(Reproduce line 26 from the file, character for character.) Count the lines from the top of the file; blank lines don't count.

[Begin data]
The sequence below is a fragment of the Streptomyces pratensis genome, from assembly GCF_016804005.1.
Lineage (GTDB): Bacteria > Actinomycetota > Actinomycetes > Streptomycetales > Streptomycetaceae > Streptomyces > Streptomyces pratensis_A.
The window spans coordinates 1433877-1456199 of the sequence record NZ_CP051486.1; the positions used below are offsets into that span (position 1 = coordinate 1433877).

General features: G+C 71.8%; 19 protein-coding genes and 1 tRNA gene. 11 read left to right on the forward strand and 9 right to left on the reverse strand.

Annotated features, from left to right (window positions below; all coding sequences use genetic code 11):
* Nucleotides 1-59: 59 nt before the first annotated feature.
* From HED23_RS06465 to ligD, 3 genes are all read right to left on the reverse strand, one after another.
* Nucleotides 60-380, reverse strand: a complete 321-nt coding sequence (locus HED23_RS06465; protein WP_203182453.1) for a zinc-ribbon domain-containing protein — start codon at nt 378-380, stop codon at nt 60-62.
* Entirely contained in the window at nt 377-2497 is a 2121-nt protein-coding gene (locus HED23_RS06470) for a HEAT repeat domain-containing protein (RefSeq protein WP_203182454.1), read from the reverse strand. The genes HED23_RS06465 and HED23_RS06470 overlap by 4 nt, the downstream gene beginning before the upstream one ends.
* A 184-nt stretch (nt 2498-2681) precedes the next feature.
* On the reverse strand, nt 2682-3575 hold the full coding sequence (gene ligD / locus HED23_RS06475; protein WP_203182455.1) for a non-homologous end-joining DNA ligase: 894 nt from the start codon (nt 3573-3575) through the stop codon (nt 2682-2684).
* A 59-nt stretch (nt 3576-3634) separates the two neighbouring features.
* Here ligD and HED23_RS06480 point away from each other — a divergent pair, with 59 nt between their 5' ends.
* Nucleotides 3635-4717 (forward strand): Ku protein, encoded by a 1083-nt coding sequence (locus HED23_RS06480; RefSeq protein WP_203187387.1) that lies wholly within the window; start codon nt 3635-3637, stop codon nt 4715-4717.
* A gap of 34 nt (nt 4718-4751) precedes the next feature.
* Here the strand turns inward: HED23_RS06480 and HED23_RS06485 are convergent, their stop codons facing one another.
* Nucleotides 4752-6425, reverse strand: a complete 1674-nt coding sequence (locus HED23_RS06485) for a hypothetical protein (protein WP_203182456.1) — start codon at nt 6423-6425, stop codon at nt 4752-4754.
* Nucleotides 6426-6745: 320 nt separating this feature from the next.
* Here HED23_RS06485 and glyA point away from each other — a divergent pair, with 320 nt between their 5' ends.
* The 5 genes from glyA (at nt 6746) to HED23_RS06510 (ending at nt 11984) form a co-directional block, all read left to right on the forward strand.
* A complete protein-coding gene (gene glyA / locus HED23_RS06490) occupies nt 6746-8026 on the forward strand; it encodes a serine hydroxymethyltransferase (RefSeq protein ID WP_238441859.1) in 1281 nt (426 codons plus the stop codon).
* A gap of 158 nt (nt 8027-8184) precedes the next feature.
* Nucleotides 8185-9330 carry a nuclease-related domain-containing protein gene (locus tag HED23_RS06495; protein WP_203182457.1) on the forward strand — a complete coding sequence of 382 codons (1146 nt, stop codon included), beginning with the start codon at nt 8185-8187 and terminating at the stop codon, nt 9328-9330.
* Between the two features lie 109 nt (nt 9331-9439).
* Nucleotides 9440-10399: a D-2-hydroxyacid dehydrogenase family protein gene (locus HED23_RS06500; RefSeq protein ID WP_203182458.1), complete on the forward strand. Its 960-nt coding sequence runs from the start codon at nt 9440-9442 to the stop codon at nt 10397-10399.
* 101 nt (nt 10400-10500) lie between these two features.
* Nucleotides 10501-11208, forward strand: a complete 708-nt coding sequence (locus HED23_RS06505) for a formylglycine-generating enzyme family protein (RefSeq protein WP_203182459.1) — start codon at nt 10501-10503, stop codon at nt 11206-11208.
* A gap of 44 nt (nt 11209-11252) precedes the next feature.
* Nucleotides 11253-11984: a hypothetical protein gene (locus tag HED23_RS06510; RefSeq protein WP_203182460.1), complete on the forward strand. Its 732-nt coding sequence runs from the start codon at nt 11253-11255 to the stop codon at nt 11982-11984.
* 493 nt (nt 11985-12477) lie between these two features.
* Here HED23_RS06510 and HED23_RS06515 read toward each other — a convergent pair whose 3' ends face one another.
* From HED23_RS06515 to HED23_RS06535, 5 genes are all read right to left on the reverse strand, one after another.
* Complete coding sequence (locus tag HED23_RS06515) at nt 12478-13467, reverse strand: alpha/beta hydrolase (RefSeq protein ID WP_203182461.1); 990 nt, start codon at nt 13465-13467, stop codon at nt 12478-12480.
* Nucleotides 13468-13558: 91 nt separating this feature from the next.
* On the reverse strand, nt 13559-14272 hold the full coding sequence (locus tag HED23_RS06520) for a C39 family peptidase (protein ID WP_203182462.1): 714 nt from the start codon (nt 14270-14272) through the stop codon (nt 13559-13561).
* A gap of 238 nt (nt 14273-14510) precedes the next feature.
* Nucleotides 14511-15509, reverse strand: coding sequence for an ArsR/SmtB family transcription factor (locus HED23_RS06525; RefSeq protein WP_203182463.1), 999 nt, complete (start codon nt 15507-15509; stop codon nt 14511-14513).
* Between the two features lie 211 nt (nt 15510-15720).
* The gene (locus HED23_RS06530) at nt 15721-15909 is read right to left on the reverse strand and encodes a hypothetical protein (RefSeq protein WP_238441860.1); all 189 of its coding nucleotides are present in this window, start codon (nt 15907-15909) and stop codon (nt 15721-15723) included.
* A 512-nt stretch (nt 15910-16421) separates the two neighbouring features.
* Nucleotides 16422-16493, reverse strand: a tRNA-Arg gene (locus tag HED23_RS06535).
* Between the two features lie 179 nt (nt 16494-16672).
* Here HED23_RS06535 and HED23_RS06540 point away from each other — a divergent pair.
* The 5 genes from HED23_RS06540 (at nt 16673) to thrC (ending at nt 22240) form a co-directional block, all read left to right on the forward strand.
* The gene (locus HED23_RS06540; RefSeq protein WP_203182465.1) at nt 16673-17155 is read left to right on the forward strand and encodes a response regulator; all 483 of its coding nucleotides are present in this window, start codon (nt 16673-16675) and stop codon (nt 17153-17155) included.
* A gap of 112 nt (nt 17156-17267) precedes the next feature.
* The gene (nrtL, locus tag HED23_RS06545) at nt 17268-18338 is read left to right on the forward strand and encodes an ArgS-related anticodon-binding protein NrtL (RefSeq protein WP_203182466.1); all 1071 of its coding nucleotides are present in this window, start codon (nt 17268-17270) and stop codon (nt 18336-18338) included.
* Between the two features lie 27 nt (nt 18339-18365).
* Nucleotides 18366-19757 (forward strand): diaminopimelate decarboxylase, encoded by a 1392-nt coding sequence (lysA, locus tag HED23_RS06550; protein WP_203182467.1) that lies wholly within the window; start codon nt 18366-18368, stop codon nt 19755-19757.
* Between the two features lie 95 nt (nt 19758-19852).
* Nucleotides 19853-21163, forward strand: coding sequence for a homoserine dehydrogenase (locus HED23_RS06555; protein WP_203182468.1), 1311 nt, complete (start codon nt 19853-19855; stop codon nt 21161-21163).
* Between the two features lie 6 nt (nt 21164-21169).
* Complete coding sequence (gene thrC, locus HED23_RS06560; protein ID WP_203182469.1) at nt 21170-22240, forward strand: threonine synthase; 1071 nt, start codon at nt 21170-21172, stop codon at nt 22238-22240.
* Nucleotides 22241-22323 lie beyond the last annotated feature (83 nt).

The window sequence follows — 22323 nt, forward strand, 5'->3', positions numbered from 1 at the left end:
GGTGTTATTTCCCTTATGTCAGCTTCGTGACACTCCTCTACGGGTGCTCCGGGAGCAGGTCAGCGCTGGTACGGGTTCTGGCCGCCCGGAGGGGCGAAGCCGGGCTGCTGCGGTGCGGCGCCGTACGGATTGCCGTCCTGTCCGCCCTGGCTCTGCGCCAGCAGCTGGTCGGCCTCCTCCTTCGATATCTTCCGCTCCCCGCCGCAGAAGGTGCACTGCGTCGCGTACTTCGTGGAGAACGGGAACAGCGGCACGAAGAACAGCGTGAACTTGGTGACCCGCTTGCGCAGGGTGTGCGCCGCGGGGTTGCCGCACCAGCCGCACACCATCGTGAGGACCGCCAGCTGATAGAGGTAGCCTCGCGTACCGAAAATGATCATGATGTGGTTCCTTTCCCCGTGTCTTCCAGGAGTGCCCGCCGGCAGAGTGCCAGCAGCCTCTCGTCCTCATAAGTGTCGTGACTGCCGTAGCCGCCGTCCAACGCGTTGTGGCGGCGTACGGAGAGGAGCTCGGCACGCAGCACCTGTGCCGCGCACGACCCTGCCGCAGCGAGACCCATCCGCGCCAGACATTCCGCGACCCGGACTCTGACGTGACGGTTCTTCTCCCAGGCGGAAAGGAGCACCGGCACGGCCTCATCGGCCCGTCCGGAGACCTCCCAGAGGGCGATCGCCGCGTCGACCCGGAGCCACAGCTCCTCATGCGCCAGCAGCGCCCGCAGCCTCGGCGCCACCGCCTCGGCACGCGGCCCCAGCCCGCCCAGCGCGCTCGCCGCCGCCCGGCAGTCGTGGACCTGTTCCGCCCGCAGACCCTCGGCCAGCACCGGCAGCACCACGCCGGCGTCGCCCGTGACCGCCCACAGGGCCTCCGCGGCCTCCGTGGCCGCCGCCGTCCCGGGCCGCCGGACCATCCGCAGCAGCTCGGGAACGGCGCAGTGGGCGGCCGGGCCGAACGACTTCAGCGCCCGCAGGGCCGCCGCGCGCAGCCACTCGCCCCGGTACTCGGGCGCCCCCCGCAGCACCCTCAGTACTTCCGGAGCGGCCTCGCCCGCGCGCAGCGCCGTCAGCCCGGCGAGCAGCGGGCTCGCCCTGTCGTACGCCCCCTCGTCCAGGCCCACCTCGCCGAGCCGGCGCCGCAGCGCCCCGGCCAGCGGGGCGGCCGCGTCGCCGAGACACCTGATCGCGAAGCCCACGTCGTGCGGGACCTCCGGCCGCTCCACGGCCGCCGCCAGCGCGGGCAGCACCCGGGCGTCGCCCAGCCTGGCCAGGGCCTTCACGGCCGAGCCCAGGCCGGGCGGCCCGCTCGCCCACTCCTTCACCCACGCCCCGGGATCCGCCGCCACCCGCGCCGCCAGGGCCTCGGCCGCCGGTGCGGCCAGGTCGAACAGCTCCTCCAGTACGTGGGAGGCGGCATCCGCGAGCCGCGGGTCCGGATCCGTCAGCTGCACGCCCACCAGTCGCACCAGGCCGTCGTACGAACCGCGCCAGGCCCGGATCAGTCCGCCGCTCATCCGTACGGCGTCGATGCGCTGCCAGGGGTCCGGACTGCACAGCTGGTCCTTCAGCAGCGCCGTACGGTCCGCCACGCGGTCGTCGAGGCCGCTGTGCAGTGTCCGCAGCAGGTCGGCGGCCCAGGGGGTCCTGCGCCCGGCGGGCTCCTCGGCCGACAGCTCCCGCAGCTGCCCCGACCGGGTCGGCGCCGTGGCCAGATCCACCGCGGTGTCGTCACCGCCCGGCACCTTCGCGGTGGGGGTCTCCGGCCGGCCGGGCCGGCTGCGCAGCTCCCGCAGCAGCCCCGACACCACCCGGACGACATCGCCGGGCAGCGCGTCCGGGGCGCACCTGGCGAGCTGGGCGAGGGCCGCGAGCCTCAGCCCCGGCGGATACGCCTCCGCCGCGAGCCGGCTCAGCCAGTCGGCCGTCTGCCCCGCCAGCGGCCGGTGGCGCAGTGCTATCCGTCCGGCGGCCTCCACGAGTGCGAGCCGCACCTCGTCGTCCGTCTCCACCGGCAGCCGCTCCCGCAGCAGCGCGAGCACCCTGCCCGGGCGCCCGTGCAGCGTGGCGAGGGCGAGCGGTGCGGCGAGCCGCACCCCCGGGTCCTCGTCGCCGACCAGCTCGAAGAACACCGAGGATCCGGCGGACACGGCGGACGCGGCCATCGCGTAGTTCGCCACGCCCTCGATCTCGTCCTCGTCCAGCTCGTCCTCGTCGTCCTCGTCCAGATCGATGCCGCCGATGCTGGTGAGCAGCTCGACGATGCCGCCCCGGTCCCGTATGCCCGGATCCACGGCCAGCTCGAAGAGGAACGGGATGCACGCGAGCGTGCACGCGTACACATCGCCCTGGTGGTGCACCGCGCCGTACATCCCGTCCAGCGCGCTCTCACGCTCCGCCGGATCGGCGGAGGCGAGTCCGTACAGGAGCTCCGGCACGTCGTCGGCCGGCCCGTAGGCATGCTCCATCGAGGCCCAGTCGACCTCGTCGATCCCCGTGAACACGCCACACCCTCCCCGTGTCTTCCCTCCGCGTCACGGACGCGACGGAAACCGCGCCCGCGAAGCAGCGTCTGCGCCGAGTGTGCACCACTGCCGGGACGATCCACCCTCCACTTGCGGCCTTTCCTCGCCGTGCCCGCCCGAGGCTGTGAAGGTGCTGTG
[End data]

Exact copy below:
* 101 nt (nt 10400-10500) lie between these two features.